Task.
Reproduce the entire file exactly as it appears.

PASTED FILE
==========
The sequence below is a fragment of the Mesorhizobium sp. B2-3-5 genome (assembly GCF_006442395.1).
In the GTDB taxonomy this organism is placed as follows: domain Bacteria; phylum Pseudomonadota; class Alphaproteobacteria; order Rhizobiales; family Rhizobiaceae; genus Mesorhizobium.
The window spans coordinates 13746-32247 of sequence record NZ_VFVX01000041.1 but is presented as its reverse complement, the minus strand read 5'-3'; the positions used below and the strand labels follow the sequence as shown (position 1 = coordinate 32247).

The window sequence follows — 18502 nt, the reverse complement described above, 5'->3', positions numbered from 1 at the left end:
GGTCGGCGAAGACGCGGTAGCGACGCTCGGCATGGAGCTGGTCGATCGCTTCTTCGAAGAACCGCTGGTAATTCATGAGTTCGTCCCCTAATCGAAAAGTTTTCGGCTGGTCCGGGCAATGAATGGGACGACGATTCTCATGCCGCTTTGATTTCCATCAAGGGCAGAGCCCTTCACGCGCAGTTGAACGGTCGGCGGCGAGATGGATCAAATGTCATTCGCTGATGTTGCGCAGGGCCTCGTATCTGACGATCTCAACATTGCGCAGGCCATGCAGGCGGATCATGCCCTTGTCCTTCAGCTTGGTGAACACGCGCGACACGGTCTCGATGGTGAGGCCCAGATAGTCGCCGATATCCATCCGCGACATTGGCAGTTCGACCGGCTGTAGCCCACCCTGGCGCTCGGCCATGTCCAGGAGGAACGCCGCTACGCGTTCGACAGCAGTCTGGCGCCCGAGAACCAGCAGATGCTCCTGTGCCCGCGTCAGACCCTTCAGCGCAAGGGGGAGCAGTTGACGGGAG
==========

The sequence below is a fragment of the Mesorhizobium sp. B2-3-5 genome (assembly GCF_006442395.1).
In the GTDB taxonomy this organism is placed as follows: domain Bacteria; phylum Pseudomonadota; class Alphaproteobacteria; order Rhizobiales; family Rhizobiaceae; genus Mesorhizobium.
The window spans coordinates 13746-32247 of sequence record NZ_VFVX01000041.1 but is presented as its reverse complement, the minus strand read 5'-3'; the positions used below and the strand labels follow the sequence as shown (position 1 = coordinate 32247).

The window sequence follows — 18502 nt, the reverse complement described above, 5'->3', positions numbered from 1 at the left end:
GGTCGGCGAAGACGCGGTAGCGACGCTCGGCATGGAGCTGGTCGATCGCTTCTTCGAAGAACCGCTGGTAATTCATGAGTTCGTCCCCTAATCGAAAAGTTTTCGGCTGGTCCGGGCAATGAATGGGACGACGATTCTCATGCCGCTTTGATTTCCATCAAGGGCAGAGCCCTTCACGCGCAGTTGAACGGTCGGCGGCGAGATGGATCAAATGTCATTCGCTGATGTTGCGCAGGGCCTCGTATCTGACGATCTCAACATTGCGCAGGCCATGCAGGCGGATCATGCCCTTGTCCTTCAGCTTGGTGAACACGCGCGACACGGTCTCGATGGTGAGGCCCAGATAGTCGCCGATATCCATCCGCGACATTGGCAGTTCGACCGGCTGTAGCCCACCCTGGCGCTCGGCCATGTCCAGGAGGAACGCCGCTACGCGTTCGACAGCAGTCTGGCGCCCGAGAACCAGCAGATGCTCCTGTGCCCGCGTCAGACCCTTCAGCGCAAGGGGGAGCAGTTGACGGGAG